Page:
Walter Bendix Schönflies Benjamin was a German Jewish philosopher and
cultural critic. An eclectic thinker, combining elements of German
idealism, Romanticism, Western Marxism, and Jewish mysticism.
Born: July 15, 1892, Berlin, Germany
Died: September 26, 1940, Portbou, Spain
‘Work on good prose has three steps:
a musical stage when it is composed,
an architectonic one when it is built,
and a textile one when it is woven.’ – W.B.
Walter Benjamin: The Writers Technique in Thirteen Theses in Four Parts
THE WRITER’S TECHNIQUE IN THIRTEEN THESES Part One
1. Anyone intending to embark on a major work should be lenient with himself and, having completed a stint, deny himself nothing that will not prejudice the next.
2. Talk about what you have written, by all means, but do not read from it while the work is in progress. Every gratification procured in this way will slacken your tempo. If this regime is followed, the growing desire to communicate will become in the end a motor for completion.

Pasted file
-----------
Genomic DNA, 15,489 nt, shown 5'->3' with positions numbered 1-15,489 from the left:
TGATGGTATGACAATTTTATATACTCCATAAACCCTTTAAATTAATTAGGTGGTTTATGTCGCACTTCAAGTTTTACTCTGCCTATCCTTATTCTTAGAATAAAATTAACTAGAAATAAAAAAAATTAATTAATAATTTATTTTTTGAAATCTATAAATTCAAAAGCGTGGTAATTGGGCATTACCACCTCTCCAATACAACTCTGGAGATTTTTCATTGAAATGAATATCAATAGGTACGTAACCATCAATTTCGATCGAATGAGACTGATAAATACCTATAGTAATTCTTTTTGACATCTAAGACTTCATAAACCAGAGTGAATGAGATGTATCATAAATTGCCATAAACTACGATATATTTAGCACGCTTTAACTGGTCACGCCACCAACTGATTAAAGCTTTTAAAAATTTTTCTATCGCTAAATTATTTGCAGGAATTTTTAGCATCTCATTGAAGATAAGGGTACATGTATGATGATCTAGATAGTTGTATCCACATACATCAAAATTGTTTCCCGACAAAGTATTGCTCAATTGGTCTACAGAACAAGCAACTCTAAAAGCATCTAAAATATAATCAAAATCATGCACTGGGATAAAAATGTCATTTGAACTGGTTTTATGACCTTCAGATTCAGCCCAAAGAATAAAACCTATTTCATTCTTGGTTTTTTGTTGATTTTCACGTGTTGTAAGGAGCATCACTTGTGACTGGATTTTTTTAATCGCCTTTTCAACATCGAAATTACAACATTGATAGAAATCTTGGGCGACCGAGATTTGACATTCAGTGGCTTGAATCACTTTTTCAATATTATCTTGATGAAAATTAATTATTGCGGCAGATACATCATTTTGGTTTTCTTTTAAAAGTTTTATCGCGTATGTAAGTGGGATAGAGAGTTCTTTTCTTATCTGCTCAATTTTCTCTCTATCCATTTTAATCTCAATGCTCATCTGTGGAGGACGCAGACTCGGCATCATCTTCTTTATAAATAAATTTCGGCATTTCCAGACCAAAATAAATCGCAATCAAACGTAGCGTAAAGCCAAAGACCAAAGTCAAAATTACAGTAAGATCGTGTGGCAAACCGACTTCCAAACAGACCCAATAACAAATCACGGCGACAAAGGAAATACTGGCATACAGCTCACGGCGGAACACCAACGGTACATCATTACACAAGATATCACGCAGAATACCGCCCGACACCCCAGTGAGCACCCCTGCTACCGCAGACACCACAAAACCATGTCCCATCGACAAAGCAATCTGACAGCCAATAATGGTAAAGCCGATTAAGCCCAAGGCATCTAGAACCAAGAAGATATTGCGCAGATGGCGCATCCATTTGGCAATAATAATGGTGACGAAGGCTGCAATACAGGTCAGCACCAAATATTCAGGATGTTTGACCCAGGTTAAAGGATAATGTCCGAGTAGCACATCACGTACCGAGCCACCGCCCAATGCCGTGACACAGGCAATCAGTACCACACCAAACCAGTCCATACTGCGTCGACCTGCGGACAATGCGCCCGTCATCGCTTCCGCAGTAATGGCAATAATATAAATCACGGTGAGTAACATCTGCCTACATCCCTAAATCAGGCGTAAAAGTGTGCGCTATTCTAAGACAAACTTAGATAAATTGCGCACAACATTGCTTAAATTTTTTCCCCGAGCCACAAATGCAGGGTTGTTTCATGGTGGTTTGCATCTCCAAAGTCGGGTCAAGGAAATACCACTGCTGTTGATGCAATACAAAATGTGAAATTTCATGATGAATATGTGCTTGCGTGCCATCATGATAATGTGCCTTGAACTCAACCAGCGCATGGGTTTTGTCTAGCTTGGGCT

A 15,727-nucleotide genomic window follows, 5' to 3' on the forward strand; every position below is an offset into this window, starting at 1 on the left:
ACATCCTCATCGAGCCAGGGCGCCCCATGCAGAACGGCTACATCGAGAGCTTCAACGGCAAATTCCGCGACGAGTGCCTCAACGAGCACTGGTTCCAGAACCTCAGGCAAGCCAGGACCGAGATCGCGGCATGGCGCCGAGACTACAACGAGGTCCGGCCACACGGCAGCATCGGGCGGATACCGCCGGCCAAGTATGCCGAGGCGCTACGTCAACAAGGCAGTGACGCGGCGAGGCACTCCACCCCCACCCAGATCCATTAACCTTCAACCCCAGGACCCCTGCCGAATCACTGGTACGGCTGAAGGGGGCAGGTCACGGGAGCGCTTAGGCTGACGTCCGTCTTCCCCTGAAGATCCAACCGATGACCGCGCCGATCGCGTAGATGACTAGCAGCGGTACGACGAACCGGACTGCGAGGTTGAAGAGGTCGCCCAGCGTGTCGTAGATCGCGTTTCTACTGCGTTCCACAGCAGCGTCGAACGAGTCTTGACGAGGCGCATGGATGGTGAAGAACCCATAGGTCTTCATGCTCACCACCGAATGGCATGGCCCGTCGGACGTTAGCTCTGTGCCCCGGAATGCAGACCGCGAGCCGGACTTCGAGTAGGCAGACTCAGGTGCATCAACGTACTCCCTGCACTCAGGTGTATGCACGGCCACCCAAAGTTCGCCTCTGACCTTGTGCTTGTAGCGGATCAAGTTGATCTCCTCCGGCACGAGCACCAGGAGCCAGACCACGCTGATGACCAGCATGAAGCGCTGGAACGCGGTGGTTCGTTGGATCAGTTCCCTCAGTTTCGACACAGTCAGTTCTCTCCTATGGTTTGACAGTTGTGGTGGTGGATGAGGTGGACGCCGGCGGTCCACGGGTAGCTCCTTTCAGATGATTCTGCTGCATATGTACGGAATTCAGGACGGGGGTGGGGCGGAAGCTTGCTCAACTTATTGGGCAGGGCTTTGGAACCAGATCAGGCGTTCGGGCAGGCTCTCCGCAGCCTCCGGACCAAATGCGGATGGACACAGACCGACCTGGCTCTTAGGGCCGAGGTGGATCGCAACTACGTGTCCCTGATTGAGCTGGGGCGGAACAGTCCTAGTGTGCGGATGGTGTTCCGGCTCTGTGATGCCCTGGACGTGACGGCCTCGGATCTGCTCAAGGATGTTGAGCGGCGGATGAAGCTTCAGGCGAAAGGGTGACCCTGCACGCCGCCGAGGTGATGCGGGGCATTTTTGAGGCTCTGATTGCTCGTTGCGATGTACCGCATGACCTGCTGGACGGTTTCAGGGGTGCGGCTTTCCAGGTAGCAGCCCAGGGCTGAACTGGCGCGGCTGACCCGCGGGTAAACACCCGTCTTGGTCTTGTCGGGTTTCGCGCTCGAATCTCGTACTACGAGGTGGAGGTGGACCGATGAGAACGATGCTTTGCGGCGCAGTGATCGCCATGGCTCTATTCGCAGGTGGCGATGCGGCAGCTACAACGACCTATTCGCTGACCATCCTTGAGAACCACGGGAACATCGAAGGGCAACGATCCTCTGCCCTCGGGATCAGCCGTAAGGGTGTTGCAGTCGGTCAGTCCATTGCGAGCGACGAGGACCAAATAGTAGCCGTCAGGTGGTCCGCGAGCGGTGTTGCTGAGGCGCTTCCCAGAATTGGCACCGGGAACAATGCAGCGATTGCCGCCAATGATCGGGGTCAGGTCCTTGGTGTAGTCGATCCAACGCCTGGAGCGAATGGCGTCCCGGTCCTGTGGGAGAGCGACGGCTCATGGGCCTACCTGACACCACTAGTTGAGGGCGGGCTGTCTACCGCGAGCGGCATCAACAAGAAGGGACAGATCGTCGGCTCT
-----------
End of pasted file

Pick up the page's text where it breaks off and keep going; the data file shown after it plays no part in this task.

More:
3. In your working conditions avoid everyday mediocrity. Semi-relaxation, to a background of insipid sounds, is degrading. On the other hand, accompaniment by an etude or a cacophony of voices can become as significant for work as the perceptible silence of the night. If the latter sharpens the inner ear, the former acts as a touchstone for a diction ample enough to bury even the most wayward sounds.